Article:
Stephen Hawking made headlines recently when he expounded on his fear of runaway artificial intelligence. His concerns aren’t new to those who are familiar with the subject, although the technology for that is not there yet and it’s still entirely theoretical.
The other big fear out of A.I. is that an intelligence, given enough power, could decide humanity is a threat and destroy it, a la Skynet  from the “Terminator” movies.

The latter threat is, right now, more likely to happen, as researchers push the technology forward. Though there are real benefits to be had with more intelligent and capable computers, there is no guarantee that they would be applied responsibly.

Right now, research is split between academia and Silicon Valley. In the business-focused setting of the latter, progress has been mixed with controversy.

Uber and Lyft, ride-sharing programs that threaten the existence of established taxi companies, have been expanding their services around the United States. But not every locality has welcomed them. The latest controversy comes from Virginia, where the state’s Department of Motor Vehicles told Lyft to cease and desist operations until it meets certain requirements. Lyft is flaunting that order.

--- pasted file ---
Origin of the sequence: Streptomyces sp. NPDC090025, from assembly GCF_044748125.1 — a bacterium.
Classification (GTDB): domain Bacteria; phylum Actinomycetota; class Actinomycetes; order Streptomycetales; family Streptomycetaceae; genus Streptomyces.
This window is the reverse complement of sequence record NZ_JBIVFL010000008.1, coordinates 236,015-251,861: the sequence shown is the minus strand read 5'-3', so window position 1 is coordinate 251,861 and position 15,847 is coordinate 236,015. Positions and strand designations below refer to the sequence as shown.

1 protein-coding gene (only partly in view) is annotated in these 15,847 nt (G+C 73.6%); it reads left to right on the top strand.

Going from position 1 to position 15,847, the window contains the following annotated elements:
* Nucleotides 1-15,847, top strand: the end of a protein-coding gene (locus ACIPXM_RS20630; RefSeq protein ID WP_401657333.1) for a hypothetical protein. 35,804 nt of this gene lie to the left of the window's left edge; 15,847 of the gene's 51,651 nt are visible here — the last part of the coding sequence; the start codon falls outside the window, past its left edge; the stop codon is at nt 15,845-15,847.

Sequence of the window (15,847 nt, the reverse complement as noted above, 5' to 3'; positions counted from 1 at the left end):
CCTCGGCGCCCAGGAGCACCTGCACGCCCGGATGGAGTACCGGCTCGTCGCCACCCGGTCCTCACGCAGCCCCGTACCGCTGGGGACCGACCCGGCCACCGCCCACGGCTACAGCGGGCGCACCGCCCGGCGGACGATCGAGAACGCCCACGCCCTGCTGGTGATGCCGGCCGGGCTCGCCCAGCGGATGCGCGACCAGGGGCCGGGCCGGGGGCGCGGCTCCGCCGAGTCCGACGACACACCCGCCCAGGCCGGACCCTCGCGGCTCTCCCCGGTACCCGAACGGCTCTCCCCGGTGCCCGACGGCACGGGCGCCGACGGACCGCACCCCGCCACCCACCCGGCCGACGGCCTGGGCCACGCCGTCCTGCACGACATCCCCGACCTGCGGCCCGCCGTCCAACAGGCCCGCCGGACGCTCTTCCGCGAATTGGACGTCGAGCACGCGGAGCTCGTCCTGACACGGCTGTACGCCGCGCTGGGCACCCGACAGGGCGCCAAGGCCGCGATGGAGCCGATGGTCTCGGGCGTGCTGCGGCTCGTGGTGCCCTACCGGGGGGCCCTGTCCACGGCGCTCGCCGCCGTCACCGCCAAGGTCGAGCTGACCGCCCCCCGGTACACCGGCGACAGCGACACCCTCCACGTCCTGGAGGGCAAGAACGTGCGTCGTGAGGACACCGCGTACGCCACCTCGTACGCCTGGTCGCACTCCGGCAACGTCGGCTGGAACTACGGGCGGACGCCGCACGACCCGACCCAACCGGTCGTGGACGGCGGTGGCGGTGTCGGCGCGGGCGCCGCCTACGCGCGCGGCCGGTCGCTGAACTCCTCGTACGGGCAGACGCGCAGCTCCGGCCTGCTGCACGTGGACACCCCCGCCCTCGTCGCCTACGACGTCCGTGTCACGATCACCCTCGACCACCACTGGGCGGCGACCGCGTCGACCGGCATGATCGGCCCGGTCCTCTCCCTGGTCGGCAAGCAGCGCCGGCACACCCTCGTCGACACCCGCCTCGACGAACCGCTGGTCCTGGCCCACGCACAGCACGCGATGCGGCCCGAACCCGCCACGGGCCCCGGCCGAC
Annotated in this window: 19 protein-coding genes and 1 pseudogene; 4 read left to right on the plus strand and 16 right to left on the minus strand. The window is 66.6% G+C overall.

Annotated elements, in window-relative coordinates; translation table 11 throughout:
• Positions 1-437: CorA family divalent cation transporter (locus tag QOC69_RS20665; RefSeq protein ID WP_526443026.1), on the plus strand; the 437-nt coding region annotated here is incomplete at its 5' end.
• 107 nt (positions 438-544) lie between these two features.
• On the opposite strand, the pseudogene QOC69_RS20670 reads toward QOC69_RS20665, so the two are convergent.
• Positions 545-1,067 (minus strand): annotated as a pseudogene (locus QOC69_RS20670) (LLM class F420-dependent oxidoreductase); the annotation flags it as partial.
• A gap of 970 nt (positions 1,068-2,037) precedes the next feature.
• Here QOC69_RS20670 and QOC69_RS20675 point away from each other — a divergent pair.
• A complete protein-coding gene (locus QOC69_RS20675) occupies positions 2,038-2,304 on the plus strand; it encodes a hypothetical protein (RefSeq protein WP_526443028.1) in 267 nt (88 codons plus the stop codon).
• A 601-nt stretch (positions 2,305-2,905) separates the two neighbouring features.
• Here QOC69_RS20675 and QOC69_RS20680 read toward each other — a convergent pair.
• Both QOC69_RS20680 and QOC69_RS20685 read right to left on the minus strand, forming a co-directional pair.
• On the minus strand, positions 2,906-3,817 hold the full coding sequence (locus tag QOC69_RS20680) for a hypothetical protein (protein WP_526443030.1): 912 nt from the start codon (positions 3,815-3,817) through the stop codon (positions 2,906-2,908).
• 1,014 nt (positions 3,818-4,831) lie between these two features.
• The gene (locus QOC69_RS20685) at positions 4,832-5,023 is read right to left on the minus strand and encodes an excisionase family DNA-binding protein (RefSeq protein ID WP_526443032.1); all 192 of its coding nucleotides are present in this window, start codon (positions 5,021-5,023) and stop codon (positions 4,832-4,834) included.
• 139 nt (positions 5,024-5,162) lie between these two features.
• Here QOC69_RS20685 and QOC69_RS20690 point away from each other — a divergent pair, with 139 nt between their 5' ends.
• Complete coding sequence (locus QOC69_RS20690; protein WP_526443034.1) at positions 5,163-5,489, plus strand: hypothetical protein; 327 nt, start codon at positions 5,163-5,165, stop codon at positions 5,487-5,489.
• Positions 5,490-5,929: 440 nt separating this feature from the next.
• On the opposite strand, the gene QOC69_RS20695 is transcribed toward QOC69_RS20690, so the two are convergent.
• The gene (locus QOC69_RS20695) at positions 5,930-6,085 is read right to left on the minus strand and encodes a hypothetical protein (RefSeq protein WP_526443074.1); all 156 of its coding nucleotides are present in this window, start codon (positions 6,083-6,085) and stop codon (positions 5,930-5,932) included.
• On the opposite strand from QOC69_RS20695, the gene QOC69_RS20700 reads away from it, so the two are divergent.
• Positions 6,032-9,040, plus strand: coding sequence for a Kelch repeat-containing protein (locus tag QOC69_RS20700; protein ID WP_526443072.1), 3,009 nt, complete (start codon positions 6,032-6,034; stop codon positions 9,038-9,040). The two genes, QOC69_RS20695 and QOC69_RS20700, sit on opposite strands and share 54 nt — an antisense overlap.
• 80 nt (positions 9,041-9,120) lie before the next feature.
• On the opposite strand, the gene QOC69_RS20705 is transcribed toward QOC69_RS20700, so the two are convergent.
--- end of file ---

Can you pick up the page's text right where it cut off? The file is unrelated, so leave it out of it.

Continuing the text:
Lyft has nothing to do with A.I., but it speaks to the attitude from Silicon Valley, which will probably drive most of the implementation of A.I. in products. The Valley seems to operate under a “Why not?” mentality when it comes to creating and marketing products and services. Most of the products coming out of it are frivolous, but some, like Google’s self-driving cars, could revolutionize many aspects of our day-to-day lives, possibly for the better.

The “Why not?” mentality is more interested in  if companies can do something than if they should do something. And the public is not given the option to hold back on some of these technologies, only to deal with the fallout once they’ve been unilaterally introduced.

In “Terminator 2,” the Arnold Schwarzenegger cyborg explains that Skynet is given control over strategic command because of a flawless performance record. That’s a decision that is made without consideration of the consequences. In the fast-moving world of Silicon Valley, is it more or less probable that decisions to inject A.I. (using code that may be rushed or poorly thought-out) into critical systems could happen? Who would be able to stop it?

Before we’re worried about computers consciously deciding to muck things up for humanity, we should focus on humans not mucking things up ourselves, as we’ve done plenty of times in history already.